The Irish flat racing season comes to a close shortly and all eyes will turn to the national hunt scene in the months ahead. Without doubt, this has been another successful year for Irish trained horse both at home and abroad. Continued domestic dominance by the top Irish trainers has been coupled with Group 1 successes abroad in races including the Coronation Cup, 2000 Guineas, Epsom Derby, International Stakes, Queen Anne Stakes and St. James’s Palace Stakes. This despite the fact government funding to the state-arm of the industry, Horse Racing Ireland, has been reduced year-on-year since the onset of the financial crisis.
Most involved in the game would argue the reduction in funding has seen the industry suffer somewhat. A decline in horse ownership, breeding numbers, race entries and prize money over the past five years has no doubt been cause for concern for those employed directly in the sport of kings. That said, a 2012 Indecon report prepared for the Department of Agriculture, Food and the Marine confirms racing is still a significant employer in Ireland. The report states that:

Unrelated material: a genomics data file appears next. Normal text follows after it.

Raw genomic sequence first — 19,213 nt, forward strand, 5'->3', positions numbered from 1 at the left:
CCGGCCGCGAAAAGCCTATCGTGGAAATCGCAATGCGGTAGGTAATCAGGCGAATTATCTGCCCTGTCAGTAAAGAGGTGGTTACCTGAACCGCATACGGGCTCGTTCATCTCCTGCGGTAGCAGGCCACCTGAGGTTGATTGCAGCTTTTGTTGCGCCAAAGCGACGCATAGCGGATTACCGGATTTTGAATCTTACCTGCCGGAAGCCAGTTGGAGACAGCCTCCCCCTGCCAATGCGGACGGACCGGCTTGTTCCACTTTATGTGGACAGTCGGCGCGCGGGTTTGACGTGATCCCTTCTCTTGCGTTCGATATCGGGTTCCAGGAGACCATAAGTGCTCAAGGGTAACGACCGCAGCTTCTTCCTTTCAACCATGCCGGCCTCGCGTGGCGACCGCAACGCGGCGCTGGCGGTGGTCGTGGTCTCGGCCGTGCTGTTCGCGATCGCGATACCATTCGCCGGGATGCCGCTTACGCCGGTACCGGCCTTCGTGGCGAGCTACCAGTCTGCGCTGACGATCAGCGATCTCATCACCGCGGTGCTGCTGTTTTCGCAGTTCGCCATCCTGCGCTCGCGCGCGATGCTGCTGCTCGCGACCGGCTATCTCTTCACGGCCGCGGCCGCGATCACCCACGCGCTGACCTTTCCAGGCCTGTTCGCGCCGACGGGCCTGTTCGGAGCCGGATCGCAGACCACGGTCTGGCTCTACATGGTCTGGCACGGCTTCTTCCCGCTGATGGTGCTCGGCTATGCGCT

"In 2011, the thoroughbred industry directly employed more than 4,000 people and earlier estimates suggested that if betting and racehorse sectors and other related employment are included horse racing supports over 20,000 employees- Dukes (report update 2010) indicates 17,351 employed”.
This puts the employment figures in the racing industry on par with the likes of Intel, Boston Scientific and Pfizer. For this reason, one must assume government support for the industry remains steadfast, despite deeper cutbacks in other key areas.